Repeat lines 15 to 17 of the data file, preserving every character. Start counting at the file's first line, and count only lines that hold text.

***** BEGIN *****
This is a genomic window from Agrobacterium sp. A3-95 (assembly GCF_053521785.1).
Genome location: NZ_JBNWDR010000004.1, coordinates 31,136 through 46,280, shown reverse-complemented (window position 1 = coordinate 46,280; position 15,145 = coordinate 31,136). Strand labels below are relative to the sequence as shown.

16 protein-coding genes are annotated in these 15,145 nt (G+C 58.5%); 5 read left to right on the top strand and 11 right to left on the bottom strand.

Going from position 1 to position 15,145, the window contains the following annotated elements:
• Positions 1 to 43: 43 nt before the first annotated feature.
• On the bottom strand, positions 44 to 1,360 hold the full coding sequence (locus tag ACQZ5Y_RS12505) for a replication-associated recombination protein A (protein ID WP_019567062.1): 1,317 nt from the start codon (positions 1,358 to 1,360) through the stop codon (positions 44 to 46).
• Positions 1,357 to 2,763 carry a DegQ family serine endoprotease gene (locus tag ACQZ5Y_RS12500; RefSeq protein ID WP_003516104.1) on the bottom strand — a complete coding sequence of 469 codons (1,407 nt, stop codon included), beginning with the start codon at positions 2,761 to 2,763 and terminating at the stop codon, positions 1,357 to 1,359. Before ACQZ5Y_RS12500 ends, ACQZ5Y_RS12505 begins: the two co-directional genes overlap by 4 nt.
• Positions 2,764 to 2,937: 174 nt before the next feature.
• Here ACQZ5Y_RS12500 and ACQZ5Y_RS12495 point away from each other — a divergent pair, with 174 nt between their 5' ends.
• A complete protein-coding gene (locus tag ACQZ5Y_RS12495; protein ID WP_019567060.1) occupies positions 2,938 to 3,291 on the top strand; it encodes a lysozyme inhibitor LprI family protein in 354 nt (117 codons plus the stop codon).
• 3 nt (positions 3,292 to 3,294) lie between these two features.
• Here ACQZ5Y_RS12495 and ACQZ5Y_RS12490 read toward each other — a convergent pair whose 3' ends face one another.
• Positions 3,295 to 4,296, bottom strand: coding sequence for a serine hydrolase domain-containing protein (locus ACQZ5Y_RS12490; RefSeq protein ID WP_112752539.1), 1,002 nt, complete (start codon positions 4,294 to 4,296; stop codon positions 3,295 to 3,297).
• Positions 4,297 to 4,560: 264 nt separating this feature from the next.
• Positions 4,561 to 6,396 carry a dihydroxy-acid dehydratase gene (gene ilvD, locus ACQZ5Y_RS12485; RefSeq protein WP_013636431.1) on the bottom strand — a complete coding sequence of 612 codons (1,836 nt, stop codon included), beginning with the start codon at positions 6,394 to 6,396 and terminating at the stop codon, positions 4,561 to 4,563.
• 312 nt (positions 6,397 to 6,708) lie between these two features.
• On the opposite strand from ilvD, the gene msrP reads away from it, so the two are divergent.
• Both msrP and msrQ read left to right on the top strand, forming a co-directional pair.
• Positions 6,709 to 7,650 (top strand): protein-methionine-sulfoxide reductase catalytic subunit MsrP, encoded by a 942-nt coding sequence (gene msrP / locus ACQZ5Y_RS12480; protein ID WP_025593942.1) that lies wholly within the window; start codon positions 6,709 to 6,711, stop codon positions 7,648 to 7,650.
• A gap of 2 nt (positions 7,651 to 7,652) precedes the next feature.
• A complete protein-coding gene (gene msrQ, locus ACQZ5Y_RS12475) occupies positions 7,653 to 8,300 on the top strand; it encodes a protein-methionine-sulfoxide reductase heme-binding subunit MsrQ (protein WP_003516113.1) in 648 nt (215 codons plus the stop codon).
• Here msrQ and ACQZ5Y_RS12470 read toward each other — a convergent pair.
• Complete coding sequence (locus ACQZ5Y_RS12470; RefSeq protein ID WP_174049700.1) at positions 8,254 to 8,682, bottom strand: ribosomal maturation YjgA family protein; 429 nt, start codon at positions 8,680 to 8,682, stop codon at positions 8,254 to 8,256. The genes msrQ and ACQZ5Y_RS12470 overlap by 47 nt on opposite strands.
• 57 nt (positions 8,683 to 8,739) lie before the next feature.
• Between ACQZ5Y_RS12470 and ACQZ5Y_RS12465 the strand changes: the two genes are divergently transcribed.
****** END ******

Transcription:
• Positions 4,561 to 6,396 carry a dihydroxy-acid dehydratase gene (gene ilvD, locus ACQZ5Y_RS12485; RefSeq protein WP_013636431.1) on the bottom strand — a complete coding sequence of 612 codons (1,836 nt, stop codon included), beginning with the start codon at positions 6,394 to 6,396 and terminating at the stop codon, positions 4,561 to 4,563.
• 312 nt (positions 6,397 to 6,708) lie between these two features.
• On the opposite strand from ilvD, the gene msrP reads away from it, so the two are divergent.